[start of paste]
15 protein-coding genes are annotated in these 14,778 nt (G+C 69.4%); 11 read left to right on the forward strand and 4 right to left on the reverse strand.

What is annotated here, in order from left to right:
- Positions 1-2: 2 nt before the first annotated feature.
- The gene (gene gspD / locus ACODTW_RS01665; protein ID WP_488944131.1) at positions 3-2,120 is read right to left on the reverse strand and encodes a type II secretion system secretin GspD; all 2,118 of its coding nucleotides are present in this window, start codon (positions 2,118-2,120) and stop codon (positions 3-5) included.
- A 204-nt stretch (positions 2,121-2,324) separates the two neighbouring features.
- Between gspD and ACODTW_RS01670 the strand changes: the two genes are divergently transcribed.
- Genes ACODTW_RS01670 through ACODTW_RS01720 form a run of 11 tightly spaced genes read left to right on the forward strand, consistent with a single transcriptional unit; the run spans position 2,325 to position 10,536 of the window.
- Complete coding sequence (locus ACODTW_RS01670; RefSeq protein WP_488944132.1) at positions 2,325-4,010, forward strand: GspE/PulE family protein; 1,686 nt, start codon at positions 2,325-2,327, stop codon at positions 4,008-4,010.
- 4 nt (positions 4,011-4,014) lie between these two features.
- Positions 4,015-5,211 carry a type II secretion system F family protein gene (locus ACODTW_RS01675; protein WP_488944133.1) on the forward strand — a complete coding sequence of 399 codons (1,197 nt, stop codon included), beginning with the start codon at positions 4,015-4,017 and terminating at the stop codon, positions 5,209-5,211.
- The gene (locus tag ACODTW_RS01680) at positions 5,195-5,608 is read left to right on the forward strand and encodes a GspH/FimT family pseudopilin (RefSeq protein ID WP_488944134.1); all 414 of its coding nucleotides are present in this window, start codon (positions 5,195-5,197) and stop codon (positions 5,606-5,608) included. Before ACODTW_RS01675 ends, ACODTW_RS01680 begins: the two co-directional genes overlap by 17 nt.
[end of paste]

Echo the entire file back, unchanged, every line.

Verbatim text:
15 protein-coding genes are annotated in these 14,778 nt (G+C 69.4%); 11 read left to right on the forward strand and 4 right to left on the reverse strand.

What is annotated here, in order from left to right:
- Positions 1-2: 2 nt before the first annotated feature.
- The gene (gene gspD / locus ACODTW_RS01665; protein ID WP_488944131.1) at positions 3-2,120 is read right to left on the reverse strand and encodes a type II secretion system secretin GspD; all 2,118 of its coding nucleotides are present in this window, start codon (positions 2,118-2,120) and stop codon (positions 3-5) included.
- A 204-nt stretch (positions 2,121-2,324) separates the two neighbouring features.
- Between gspD and ACODTW_RS01670 the strand changes: the two genes are divergently transcribed.
- Genes ACODTW_RS01670 through ACODTW_RS01720 form a run of 11 tightly spaced genes read left to right on the forward strand, consistent with a single transcriptional unit; the run spans position 2,325 to position 10,536 of the window.
- Complete coding sequence (locus ACODTW_RS01670; RefSeq protein WP_488944132.1) at positions 2,325-4,010, forward strand: GspE/PulE family protein; 1,686 nt, start codon at positions 2,325-2,327, stop codon at positions 4,008-4,010.
- 4 nt (positions 4,011-4,014) lie between these two features.
- Positions 4,015-5,211 carry a type II secretion system F family protein gene (locus ACODTW_RS01675; protein WP_488944133.1) on the forward strand — a complete coding sequence of 399 codons (1,197 nt, stop codon included), beginning with the start codon at positions 4,015-4,017 and terminating at the stop codon, positions 5,209-5,211.
- The gene (locus tag ACODTW_RS01680) at positions 5,195-5,608 is read left to right on the forward strand and encodes a GspH/FimT family pseudopilin (RefSeq protein ID WP_488944134.1); all 414 of its coding nucleotides are present in this window, start codon (positions 5,195-5,197) and stop codon (positions 5,606-5,608) included. Before ACODTW_RS01675 ends, ACODTW_RS01680 begins: the two co-directional genes overlap by 17 nt.